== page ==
Most people have things in their background they’d rather not tell a potential employer – perhaps you have a criminal record, or have made a workers’ compensation claim. However, once you reach the interview stage you may have to disclose this information. So, what’s the best way to discuss sensitive issues while still putting your best foot forward?
Know your rights
There’s no hard-and-fast rule about what you do and don’t have to disclose to an employer. It depends on the job, the organisation and the industry. Generally speaking, an employer will want to know about things that may impact on your ability to do the job.
Consider the nature of the role. Some professions, such as those where people are working with children, have mandatory police checks. If you’re working in the transport industry, an employer may want to check whether you’ve had any traffic infringements. Physically demanding jobs may require a pre-employment medical examination to ensure you’re able to perform all aspects of the role.
Research whether you’re obliged to reveal details about your background. For instance, there is no legal obligation to disclose information about a mental health condition unless it could potentially impact on the safety of you or your colleagues.
You’ll feel more confident about how you choose to answer job interview questions when you know your rights.
Be up-front and honest
It’s easy to be honest when you’re talking about your achievements. It’s not as easy to be honest about negative information, but it’s just as important.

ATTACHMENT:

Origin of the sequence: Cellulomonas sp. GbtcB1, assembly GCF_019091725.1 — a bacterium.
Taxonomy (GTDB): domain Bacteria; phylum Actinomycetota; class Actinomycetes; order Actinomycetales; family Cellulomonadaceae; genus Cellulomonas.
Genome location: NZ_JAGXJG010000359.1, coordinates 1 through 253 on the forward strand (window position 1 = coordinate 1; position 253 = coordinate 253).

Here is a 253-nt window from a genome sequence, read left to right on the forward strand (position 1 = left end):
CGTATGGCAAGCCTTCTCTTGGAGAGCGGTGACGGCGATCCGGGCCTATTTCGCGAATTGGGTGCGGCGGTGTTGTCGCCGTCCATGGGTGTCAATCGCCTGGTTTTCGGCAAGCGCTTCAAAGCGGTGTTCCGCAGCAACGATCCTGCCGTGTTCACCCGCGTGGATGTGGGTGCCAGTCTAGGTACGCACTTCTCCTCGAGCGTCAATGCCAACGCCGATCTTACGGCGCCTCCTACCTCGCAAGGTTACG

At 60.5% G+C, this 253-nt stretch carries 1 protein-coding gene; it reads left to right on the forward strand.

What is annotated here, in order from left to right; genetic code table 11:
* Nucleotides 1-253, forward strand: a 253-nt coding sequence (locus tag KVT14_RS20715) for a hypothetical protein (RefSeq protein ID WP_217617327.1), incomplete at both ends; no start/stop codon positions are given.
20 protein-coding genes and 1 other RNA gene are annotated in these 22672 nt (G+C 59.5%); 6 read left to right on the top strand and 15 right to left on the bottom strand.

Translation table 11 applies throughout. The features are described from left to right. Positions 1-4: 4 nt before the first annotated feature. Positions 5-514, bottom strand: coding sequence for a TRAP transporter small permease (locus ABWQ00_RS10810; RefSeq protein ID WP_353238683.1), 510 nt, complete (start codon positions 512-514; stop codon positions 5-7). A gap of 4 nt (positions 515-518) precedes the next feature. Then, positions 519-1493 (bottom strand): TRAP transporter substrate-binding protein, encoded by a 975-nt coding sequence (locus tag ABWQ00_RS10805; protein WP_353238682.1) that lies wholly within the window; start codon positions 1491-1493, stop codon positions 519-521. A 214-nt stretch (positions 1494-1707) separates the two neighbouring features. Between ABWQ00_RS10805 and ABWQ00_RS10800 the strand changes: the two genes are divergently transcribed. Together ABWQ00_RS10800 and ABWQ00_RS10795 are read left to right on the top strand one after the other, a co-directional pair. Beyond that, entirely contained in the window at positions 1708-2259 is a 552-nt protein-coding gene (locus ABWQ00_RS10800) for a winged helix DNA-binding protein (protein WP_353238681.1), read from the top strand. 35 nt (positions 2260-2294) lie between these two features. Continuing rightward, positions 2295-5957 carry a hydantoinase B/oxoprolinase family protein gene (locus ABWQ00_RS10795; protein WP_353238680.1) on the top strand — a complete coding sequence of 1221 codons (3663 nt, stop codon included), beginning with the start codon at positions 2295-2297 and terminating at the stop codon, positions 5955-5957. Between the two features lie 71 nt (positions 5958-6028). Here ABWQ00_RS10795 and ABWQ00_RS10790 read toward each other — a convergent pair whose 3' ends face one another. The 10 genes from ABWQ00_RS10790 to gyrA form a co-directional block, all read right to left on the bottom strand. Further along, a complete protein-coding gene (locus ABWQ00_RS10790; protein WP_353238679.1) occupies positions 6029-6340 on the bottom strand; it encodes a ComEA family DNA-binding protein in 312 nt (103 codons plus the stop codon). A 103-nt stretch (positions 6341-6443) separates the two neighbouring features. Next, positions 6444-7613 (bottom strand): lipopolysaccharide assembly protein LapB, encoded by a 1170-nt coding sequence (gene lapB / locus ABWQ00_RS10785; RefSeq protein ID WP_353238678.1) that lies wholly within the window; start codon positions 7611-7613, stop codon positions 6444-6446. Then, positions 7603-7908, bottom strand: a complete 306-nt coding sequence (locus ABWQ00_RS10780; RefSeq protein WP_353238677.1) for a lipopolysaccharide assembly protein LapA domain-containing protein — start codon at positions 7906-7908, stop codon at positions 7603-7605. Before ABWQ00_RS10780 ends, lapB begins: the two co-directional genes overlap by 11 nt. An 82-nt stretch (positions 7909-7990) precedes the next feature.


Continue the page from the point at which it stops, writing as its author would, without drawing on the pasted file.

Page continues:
Say you have a criminal conviction that needs to be revealed. Don’t offer excuses. A better tactic is to be proactive – admit responsibility, express remorse, and talk about what you’ve done to prevent this from happening again. The same is true for your bad credit history, or your unfair dismissal.
Similarly, being transparent about your medical history prevents you from getting yourself into situations where not revealing the information can result in legal liabilities or further medical issues.
We’re all human and we’ve all made mistakes. Put yourself in your future employer’s shoes for a second. Would you prefer to hire an honest and transparent employee who takes responsibility, or one who makes excuses for something they’ve done? Which one can you trust? Which one is more likely to perform better and be more responsible?
Being truthful is the best option. As with all job interviews, prepare by practising interview scenarios in a role-play with someone you trust. It will make you more comfortable and confident with what you want and need to say on the day.
The benefits of being honest
So, what are the benefits of being honest? Why would you share information about your past, especially when you don’t have to? Firstly, evidence suggests that those who have control in life and take responsibility for their actions often possess higher self-esteem and confidence. These individuals can regulate their emotions, and will learn from failures in order to improve future performance. To put it simply, accepting mistakes and taking responsibility leads to better long-term outcomes and more mature behaviour.
Secondly, research shows that lying in job applications is troublesome for both the employee and employer. Dishonesty, at the very least, could cause you to lose your job, and you’ll walk away with a terrible reference.
Talking about these thorny issues is not easy, but admitting the past will empower you as a responsible and reliable citizen. Your honesty will disarm potential employers of any preconceptions about your character, and will help them to see you as a trustworthy future employee.
Show potential employers that you’re not trying to hide your past by having your employment history independently verified by CVCheck. It’s a great way to build trust, and demonstrate that you’ll make an honest employee.